Credit card debts mean I'll never get a mortgage
For most people owning their own home is a realisable ambition. However we spoke to a client the other day who, despite being on a decent salary and still at a fairly young age, had given up on the idea of ever owning a home.
12 years in the doghouse
This 30-something client had used several credit cards during his twenties. There was no problem repaying them at first, but as he admitted himself, he'd lived beyond his means for a while.
Despite his level of debt he'd been able to maintain the minimum payments until he suffered an income shock that meant he could no longer afford to maintain his contractual commitments.
The client contacted us to look for help in managing his debt. We assisted by looking at his circumstances and putting him into a six-year debt management plan (DMP). He dutifully repaid his creditors, although at times it may have been tough.
The creditors - in the main - played ball and reduced interest and charges on his accounts based on the paperwork that we put to them and the offer of repayment the client made.
In line with the usual process, most of the creditors marked a default on the client's credit file when he entered the DMP (creditors do this when a contractual arrangement has been broken - a default on your credit file will limit the availability of credit for six years).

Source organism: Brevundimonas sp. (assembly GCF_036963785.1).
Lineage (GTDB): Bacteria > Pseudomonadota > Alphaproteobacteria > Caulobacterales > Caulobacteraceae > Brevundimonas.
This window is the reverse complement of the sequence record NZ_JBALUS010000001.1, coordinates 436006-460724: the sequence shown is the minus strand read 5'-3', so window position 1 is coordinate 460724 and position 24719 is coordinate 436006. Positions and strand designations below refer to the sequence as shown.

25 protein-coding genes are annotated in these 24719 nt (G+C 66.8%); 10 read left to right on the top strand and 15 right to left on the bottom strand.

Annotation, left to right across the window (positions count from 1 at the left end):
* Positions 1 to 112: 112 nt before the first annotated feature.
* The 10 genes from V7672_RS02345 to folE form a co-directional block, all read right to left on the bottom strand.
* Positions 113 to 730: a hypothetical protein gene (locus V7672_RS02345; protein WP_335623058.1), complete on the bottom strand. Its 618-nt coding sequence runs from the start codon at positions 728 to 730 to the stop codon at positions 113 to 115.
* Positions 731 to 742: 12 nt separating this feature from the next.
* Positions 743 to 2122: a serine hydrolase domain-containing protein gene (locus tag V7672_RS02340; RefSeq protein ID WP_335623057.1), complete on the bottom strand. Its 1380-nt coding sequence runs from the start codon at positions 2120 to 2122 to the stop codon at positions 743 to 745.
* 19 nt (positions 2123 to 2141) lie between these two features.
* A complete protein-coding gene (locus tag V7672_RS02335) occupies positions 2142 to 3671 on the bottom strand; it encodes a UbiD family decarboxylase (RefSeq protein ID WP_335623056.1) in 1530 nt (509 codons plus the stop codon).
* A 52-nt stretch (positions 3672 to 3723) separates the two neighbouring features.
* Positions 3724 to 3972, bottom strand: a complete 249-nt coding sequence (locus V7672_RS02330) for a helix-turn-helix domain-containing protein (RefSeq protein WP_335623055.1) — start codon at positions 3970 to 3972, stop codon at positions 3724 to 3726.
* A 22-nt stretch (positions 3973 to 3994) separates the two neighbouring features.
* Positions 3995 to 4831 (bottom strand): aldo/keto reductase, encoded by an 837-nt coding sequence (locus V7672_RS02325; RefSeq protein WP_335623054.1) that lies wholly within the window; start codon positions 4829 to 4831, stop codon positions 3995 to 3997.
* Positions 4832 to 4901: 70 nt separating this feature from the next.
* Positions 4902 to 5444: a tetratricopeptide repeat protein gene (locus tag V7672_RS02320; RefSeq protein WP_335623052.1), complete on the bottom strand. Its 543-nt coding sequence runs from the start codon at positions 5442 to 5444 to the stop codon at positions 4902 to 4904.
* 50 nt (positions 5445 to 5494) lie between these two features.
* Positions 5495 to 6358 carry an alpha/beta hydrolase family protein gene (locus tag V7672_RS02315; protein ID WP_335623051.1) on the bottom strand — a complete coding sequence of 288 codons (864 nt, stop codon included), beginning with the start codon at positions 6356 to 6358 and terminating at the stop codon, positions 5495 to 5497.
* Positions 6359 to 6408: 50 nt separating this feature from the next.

After six years the defaults had fallen off the client's credit file and he was on the last eight payments on his DMP. The client had worked hard to get debt free, but he didn't expect what happened next.
The one creditor who hadn't defaulted him at the start of the plan decided to default him now, despite him nearly repaying the debt in full. He could have challenged this through the Financial Ombudsman, but creditors are fully within their rights to default a client when they please, once the original agreement has been broken.
The result of this default means that the client's credit file now holds a default notice for a further six years.
House plans in tatters
The client had managed to repay the vast majority of his debt and had learned to budget wisely and live without credit. He was looking forward to being able to save and build up a deposit towards a reasonable property.
The blow of the late default notice and the realisation that by the time the default clears from his credit file the client will be in his late thirties has led him to decide to give up on his dream of homeownership.
The further six-year default, followed by the time spent building a reasonable credit history thereafter, combined with saving for a house deposit, means that he's accepted that realistically he would probably be renting a property for the rest of his life.
All this due to spending on credit cards in his twenties.
These are fairly unique circumstances, and we don't want to scare anyone unduly – this isn't something that would affect the vast majority of people looking to buy their first home.
The client may be able to purchase a property in future but we're sure he'll be more informed about what can happen if things don't go to plan.
If you're worried about problem debt or just concerned with the level of unsecured credit that you currently owe it's worth using our free online counselling service Debt Remedy. The effects of past credit can sometimes be felt long into the future.
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